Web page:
Cooking with Sea Urchin

Lorna yee crafts a meltingly smooth pasta sauce with uni, or sea urchin
Lorna Yee  |   June 2012   |  FROM THE PRINT EDITION
Spiny yet sweet: sea urchin

What it is: Uni, or sea urchin, is a small creature with a spiny shell. It is the orange roe within the urchin that is edible and considered a delicacy, especially in Japanese cuisine. Uni has a delicate, sweet sea flavor and a meltingly soft texture. It must be served impeccably fresh—uni past its prime takes on an unpleasant flavor that’s not easy to forget.

How I discovered it: I first tried uni back in my high school days at a touristy Japanese restaurant, and the uni wasn’t particularly fresh. It was a couple of years before I sampled it again, and this time I fell hard. The sweet meat is now one of my favorite things to order, especially the sublime uni spaghetti dish at Anchovies & Olives. The uni melted with the pasta and made the most luscious sauce, and since the restaurant frequently changes its menu, I’ve resorted to making it at home whenever I have a craving.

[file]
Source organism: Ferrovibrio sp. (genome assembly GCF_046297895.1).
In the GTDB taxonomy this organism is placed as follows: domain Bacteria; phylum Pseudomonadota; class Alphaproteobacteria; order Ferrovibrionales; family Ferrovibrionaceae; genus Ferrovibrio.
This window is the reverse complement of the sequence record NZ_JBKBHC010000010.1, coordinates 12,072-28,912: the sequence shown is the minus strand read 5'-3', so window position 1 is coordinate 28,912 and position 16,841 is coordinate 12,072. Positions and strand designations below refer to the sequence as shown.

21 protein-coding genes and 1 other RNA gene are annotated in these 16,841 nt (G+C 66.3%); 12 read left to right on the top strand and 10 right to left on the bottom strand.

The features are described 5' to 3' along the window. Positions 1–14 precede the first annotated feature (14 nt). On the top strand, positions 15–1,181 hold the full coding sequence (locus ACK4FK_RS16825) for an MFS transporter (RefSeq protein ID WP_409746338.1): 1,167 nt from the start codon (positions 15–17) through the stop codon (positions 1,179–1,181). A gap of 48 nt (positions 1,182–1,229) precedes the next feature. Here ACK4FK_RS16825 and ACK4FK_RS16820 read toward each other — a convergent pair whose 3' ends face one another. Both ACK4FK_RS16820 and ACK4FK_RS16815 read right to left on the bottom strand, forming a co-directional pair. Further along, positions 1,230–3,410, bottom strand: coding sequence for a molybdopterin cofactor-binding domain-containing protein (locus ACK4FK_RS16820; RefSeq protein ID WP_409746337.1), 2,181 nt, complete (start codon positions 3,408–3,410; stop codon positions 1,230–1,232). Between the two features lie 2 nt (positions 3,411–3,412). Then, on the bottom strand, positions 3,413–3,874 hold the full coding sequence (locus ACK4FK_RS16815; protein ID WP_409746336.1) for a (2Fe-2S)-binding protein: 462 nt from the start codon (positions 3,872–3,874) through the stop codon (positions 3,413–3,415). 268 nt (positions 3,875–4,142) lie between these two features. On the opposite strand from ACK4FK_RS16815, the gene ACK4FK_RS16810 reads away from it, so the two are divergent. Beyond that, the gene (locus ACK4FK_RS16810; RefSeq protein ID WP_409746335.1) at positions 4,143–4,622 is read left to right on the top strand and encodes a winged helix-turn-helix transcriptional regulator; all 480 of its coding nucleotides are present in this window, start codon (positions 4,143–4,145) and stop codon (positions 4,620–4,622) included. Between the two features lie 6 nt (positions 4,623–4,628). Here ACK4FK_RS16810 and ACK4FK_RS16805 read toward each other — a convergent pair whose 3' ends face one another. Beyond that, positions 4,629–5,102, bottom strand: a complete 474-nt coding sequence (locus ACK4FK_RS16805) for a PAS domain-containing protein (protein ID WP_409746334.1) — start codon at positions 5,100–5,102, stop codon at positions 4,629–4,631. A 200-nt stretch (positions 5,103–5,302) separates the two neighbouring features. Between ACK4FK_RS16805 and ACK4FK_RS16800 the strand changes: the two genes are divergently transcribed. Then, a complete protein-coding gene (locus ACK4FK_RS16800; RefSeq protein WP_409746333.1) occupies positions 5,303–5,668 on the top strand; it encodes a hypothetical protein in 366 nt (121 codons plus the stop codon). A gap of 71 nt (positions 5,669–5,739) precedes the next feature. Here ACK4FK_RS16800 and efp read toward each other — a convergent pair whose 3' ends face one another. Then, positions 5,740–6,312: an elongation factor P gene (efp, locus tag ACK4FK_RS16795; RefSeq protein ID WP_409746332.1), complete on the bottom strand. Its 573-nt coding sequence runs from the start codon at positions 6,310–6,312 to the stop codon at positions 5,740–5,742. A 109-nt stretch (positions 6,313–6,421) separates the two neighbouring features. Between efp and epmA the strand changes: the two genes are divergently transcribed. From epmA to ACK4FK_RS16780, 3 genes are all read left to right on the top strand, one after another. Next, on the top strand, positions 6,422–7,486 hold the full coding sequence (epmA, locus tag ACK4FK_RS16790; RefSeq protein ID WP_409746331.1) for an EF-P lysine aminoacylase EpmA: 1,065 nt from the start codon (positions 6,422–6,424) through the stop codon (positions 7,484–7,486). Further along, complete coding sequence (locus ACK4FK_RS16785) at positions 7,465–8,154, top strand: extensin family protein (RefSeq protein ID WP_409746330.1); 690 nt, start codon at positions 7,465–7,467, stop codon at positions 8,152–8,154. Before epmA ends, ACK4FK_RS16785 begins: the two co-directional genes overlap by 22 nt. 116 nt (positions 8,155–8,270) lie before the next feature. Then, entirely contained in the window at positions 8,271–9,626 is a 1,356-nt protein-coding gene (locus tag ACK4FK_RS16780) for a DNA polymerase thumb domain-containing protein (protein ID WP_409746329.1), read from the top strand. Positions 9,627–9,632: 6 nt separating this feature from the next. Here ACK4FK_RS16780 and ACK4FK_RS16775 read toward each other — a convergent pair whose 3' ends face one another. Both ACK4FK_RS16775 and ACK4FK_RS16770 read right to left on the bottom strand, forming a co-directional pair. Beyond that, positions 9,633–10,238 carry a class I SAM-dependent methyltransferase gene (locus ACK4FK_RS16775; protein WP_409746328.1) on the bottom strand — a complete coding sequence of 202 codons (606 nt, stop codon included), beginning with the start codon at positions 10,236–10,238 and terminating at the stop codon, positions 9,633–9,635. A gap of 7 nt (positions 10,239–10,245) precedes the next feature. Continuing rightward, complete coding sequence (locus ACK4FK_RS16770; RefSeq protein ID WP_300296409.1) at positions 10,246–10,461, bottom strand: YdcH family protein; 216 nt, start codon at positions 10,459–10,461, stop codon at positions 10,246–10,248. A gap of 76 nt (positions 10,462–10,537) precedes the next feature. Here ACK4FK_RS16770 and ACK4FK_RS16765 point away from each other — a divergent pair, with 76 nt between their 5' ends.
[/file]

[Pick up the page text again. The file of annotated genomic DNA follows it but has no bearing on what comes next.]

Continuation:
How to use it in the kitchen: While the Japanese typically eat uni raw as sashimi or over sushi rice wrapped in nori as nigiri, uni can also be enjoyed in soufflés, in hollandaise sauces, paired with egg dishes or simply dressed with a little lemon juice. Try Lorna's creamy uni pasta recipe.

Where to find it: Uwajimaya sells trays of uni in its refrigerated sushi case ($16.99; International District, 600 Fifth Ave. S, Suite 100; 206.624.6248; uwajimaya.com).

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